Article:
KABUL // In the north of Kabul a fortress rises out from the dust in the form of high walls, guard towers and checkpoints. Even by the city's increasingly extreme standards, the security measures taken to ward off attacks are unusually tight.
But this is no military base. What lies here is Afghanistan's Counter Narcotics Justice Centre (CNJC). The guns, metal detectors and fences are a small sign of the challenges it faces in a country that is at the heart of the international drugs trade. "We have three main crimes. One is narcotics, one is corruption and the third is terrorism. The main one of these three is narcotics because it supports corruption in offices and it supports terrorism," said Ahmad Big Qaderi, the general prosecutions director.
Despite a steady drop in recent years, Afghanistan still produces more than 90 per cent of the world's opium. Officials, including a brother of the president, have been accused of working in an industry the UN valued at US$2.8 billion (Dh10bn) in exports in 2009. The CNJC is an attempt to centralise the counter-narcotics effort. Inside the $11-million building are an investigation unit, a prison, a primary court and an appeals court. All cases brought here must involve 2kg or more of heroin, 10kg or more of opium, or 50kg or more of hashish.
With the United States funding the building's construction and the UK helping pay the salaries, staff claim to have made significant progress, reeling off impressive statistics in mantra-like fashion. Mr Qaderi complained that the roughly $900 he earns a month is too little given the dangers he faces. He is provided with armed guards to take him to and from work, but still does not feel safe. "Through my efforts, all our male prosecutors have one pistol each. But it's not enough. We want tighter security, health insurance and housing from the government," he said.
The risks faced by anyone trying to combat the drugs trade in Afghanistan are clear. Alim Hanif, a judge for the counter-narcotics appeals court, was shot dead in 2008. A monument to him has been built at the CNJC. "It's a very dangerous job. We have a lot of big trafficking groups who do not accept this is a crime. They just see it as a business," said Mehroo Hamid, Mr Hanif's successor. She claims to have received threats by telephone and face to face.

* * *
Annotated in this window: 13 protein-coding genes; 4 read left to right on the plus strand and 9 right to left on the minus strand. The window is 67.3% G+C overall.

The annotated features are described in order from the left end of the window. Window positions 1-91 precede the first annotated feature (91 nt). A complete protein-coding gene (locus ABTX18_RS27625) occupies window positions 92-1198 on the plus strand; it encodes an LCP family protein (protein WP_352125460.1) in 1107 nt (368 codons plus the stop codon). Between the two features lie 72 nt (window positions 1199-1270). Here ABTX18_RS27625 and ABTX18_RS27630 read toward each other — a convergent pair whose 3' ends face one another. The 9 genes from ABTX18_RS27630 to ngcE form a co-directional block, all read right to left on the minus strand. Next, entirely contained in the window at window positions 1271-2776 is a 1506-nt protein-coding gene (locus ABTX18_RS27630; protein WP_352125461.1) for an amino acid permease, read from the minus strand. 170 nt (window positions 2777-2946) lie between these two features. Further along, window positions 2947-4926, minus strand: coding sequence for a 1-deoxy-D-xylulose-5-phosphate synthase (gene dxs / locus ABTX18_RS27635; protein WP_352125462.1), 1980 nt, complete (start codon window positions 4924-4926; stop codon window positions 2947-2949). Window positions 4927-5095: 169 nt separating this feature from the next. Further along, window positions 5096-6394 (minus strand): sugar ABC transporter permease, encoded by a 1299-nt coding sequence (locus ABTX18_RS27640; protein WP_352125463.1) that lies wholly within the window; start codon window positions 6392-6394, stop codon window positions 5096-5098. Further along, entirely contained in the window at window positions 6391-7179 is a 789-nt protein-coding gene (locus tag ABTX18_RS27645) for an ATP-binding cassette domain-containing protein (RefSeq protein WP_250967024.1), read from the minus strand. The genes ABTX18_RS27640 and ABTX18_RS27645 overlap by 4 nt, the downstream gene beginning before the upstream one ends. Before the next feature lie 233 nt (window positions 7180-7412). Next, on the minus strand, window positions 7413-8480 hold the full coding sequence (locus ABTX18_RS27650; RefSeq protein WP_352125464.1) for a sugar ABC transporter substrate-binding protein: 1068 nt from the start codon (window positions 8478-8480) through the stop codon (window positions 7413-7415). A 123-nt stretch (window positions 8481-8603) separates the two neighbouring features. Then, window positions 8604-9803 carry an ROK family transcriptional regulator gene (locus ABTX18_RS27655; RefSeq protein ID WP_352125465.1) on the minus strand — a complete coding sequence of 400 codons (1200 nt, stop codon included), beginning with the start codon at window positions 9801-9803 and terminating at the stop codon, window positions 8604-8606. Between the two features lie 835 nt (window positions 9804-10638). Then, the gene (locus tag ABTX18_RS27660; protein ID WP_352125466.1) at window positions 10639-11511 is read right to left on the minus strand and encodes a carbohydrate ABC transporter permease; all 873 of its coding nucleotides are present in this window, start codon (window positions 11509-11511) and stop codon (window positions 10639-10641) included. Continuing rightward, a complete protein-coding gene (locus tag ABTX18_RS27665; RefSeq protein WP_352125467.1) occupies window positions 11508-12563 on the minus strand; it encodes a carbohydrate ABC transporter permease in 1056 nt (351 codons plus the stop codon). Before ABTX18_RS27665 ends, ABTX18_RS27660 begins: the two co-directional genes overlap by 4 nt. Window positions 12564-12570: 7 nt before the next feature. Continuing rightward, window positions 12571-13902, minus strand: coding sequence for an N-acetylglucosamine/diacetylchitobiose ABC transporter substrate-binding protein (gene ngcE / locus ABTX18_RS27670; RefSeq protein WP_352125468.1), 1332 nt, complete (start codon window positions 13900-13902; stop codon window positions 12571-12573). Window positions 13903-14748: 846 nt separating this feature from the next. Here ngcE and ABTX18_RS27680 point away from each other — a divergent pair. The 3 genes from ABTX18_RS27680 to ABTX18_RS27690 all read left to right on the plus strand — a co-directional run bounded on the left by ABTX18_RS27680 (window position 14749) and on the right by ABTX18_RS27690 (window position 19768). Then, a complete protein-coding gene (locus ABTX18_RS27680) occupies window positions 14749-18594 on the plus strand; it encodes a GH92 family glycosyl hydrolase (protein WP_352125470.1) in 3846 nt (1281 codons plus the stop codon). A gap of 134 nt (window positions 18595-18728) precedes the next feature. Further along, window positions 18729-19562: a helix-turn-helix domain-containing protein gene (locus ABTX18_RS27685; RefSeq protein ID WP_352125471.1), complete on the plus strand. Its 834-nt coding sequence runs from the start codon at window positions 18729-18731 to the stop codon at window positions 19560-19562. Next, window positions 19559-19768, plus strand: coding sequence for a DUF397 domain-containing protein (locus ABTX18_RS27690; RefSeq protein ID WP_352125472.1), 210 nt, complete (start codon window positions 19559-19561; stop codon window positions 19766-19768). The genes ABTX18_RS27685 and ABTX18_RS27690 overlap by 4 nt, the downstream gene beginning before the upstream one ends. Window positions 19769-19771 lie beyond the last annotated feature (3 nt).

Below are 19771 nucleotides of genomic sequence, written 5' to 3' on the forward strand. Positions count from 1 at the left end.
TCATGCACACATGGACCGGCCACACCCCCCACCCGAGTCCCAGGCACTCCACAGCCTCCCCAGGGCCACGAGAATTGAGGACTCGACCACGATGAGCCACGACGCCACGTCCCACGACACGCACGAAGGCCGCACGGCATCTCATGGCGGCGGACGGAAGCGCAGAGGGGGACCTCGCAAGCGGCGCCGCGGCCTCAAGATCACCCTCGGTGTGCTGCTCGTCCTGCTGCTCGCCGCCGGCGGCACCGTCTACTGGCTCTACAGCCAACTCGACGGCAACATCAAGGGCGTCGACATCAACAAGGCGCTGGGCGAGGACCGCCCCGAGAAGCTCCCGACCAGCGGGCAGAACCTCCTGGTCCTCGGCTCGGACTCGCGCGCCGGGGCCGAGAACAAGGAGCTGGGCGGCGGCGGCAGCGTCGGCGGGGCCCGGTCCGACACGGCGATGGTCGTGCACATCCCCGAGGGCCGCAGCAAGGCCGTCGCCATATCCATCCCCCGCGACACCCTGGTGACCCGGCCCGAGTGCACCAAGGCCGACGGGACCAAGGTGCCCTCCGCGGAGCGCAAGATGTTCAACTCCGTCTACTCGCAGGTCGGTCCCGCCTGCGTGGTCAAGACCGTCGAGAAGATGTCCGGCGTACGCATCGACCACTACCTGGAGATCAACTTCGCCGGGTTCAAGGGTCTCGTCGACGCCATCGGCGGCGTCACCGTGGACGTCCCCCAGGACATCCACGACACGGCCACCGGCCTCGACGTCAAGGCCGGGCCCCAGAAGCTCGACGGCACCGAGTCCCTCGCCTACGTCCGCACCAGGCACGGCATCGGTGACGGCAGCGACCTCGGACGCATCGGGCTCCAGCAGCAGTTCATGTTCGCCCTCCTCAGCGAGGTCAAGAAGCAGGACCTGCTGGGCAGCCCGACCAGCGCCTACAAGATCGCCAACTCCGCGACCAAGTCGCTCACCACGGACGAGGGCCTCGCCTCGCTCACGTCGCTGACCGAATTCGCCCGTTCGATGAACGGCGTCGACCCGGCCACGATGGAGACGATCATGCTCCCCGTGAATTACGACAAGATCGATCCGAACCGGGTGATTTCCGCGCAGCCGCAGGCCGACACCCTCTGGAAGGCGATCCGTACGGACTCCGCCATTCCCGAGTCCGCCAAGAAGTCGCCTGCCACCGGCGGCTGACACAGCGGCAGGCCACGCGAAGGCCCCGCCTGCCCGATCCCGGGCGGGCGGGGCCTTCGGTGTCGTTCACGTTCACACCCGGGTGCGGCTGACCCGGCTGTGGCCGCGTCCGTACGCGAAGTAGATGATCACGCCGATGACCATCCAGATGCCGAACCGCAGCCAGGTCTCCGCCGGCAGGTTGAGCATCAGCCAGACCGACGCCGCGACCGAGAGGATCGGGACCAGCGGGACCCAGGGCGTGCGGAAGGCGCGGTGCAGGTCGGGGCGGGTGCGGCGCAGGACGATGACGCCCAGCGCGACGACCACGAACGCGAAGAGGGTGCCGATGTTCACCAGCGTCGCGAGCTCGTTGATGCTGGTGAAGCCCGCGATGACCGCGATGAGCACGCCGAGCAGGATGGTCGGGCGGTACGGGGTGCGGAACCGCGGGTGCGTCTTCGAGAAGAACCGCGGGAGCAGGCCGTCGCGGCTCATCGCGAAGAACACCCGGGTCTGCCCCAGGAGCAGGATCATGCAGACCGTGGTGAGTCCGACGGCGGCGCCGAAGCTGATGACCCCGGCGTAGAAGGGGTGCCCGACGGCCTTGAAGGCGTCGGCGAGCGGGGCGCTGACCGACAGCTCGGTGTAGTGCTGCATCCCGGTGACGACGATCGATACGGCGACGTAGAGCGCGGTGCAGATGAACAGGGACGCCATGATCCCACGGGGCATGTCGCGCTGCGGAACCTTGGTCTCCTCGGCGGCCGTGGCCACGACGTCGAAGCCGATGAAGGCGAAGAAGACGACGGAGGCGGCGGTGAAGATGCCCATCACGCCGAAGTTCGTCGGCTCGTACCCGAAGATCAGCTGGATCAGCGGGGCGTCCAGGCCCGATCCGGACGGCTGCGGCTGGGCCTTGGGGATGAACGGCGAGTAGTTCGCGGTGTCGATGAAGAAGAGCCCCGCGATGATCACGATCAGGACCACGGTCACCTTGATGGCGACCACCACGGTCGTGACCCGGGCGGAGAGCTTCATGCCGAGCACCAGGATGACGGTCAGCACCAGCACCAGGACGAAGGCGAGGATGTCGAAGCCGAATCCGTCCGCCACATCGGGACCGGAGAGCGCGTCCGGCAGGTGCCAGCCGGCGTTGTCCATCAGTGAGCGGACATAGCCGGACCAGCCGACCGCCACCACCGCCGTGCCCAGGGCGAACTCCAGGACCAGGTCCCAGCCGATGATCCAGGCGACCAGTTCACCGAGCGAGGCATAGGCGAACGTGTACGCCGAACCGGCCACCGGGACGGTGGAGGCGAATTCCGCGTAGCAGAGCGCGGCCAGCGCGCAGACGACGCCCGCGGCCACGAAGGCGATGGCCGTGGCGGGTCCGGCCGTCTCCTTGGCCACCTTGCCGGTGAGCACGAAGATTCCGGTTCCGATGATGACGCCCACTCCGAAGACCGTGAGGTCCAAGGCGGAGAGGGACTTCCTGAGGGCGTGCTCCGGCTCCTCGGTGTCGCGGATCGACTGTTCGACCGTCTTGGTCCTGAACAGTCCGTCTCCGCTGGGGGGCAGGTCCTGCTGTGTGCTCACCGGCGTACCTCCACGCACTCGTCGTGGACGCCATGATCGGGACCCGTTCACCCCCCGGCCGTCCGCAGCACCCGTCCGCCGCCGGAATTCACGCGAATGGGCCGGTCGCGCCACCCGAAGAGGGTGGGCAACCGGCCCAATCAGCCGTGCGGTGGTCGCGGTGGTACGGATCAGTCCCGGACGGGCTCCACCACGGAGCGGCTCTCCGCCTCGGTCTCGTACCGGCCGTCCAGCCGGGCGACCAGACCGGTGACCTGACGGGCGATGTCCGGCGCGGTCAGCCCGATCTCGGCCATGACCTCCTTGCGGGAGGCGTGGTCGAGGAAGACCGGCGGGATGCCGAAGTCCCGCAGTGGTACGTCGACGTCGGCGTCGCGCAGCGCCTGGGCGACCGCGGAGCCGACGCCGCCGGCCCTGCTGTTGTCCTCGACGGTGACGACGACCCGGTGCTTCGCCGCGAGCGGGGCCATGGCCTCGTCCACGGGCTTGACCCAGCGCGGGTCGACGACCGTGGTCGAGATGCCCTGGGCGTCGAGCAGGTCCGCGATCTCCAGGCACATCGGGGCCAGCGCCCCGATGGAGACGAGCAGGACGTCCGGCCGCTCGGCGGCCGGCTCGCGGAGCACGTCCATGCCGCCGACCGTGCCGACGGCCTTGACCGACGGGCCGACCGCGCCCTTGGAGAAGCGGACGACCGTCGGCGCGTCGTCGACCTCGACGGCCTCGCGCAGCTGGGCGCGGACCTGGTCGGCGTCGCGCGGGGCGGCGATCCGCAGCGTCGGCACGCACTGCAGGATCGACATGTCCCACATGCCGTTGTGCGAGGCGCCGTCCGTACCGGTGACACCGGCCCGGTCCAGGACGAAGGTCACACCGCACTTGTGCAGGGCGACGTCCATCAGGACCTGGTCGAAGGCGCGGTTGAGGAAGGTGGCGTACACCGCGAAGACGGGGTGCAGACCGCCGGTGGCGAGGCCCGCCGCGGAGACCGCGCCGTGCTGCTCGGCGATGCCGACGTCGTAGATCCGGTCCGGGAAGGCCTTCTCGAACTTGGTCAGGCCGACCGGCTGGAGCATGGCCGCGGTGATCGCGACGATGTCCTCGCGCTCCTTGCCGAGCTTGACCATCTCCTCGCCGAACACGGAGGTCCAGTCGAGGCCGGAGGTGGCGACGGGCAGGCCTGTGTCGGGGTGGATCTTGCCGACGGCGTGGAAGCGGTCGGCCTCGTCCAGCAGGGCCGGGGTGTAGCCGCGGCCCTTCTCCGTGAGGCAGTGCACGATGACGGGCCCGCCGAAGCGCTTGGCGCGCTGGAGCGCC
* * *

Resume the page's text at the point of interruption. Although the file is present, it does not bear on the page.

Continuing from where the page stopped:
"It's not my wish to do this. The government sent me here and I need to accept that," she said. Although some officials are risking their lives, others are accused of paying lip service to trafficking. In 2008 the US state department's former co-ordinator for counter-narcotics and justice reform in Afghanistan said Hamid Karzai, the Afghan president, had protected drug lords for political reasons.
The same criticism arose again last year when convicted traffickers, including the nephew of a man running Mr Karzai's election campaign, were given presidential pardons. More recently, the appointment of Zarar Ahmad Moqbel as the new counter-narcotics minister has dismayed some in the international community who claim he was heavily involved in corruption when he was the minister of interior. Gen Aminuallh Amarkhil knows all too well how difficult it can be to stand up to the country's drugs mafia. For 18 months he commanded the border police at Kabul airport. It is a period he looks back on with pride and regret as he looks at photos documenting his time there.
"I thought all my achievements would be supported by the US, UK and the government of Afghanistan, but when I got into a serious problem they all kept quiet," he said. On one occasion broadcast on local TV, Gen Amarkhil stopped an Afghan mother and daughter trying to smuggle 5kg of heroin to India. The daughter said she would have him fired and continually hurled insults in his direction. After being transferred from his custody at the airport, both women were released by the police the same night. In another instance, two young Afghans were caught with 14kg of heroin. One claimed to have passed through police checkpoints in the city to the airport in a VIP vehicle. They were released after 20 days.
Gen Amarkhil lost his job in October 2006. He is now a security adviser to the minister of education in Kabul. Gen Amarkhil was adamant the government and the international community are not serious about stopping the trade. "There is speaking and there is putting into practice," he said. email@example.com